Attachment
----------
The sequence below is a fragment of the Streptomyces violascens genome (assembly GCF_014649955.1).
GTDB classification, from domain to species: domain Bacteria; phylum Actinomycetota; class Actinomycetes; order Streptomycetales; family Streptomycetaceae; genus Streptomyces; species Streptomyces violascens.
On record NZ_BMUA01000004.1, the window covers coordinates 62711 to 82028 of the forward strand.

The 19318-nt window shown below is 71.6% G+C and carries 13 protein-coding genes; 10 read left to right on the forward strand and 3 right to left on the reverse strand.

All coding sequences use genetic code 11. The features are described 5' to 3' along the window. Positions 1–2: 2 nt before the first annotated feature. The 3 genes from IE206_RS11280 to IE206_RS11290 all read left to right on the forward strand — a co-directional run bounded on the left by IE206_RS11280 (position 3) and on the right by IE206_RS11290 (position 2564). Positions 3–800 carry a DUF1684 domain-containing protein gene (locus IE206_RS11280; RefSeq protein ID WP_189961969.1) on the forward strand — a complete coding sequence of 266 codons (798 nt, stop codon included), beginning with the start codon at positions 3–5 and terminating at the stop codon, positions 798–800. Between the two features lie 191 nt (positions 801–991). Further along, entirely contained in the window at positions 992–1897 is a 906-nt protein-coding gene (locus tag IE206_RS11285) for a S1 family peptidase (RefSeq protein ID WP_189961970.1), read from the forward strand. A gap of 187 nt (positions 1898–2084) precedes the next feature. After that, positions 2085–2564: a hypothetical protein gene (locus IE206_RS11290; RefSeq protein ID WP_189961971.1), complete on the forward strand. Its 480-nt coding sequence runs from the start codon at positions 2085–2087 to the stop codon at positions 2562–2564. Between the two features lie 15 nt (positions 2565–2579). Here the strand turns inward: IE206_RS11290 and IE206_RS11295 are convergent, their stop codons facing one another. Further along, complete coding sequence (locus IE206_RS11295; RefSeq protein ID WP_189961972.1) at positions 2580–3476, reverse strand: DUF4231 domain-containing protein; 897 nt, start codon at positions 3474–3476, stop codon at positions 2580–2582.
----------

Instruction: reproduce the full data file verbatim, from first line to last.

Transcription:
The sequence below is a fragment of the Streptomyces violascens genome (assembly GCF_014649955.1).
GTDB classification, from domain to species: domain Bacteria; phylum Actinomycetota; class Actinomycetes; order Streptomycetales; family Streptomycetaceae; genus Streptomyces; species Streptomyces violascens.
On record NZ_BMUA01000004.1, the window covers coordinates 62711 to 82028 of the forward strand.

The 19318-nt window shown below is 71.6% G+C and carries 13 protein-coding genes; 10 read left to right on the forward strand and 3 right to left on the reverse strand.

All coding sequences use genetic code 11. The features are described 5' to 3' along the window. Positions 1–2: 2 nt before the first annotated feature. The 3 genes from IE206_RS11280 to IE206_RS11290 all read left to right on the forward strand — a co-directional run bounded on the left by IE206_RS11280 (position 3) and on the right by IE206_RS11290 (position 2564). Positions 3–800 carry a DUF1684 domain-containing protein gene (locus IE206_RS11280; RefSeq protein ID WP_189961969.1) on the forward strand — a complete coding sequence of 266 codons (798 nt, stop codon included), beginning with the start codon at positions 3–5 and terminating at the stop codon, positions 798–800. Between the two features lie 191 nt (positions 801–991). Further along, entirely contained in the window at positions 992–1897 is a 906-nt protein-coding gene (locus tag IE206_RS11285) for a S1 family peptidase (RefSeq protein ID WP_189961970.1), read from the forward strand. A gap of 187 nt (positions 1898–2084) precedes the next feature. After that, positions 2085–2564: a hypothetical protein gene (locus IE206_RS11290; RefSeq protein ID WP_189961971.1), complete on the forward strand. Its 480-nt coding sequence runs from the start codon at positions 2085–2087 to the stop codon at positions 2562–2564. Between the two features lie 15 nt (positions 2565–2579). Here the strand turns inward: IE206_RS11290 and IE206_RS11295 are convergent, their stop codons facing one another. Further along, complete coding sequence (locus IE206_RS11295; RefSeq protein ID WP_189961972.1) at positions 2580–3476, reverse strand: DUF4231 domain-containing protein; 897 nt, start codon at positions 3474–3476, stop codon at positions 2580–2582.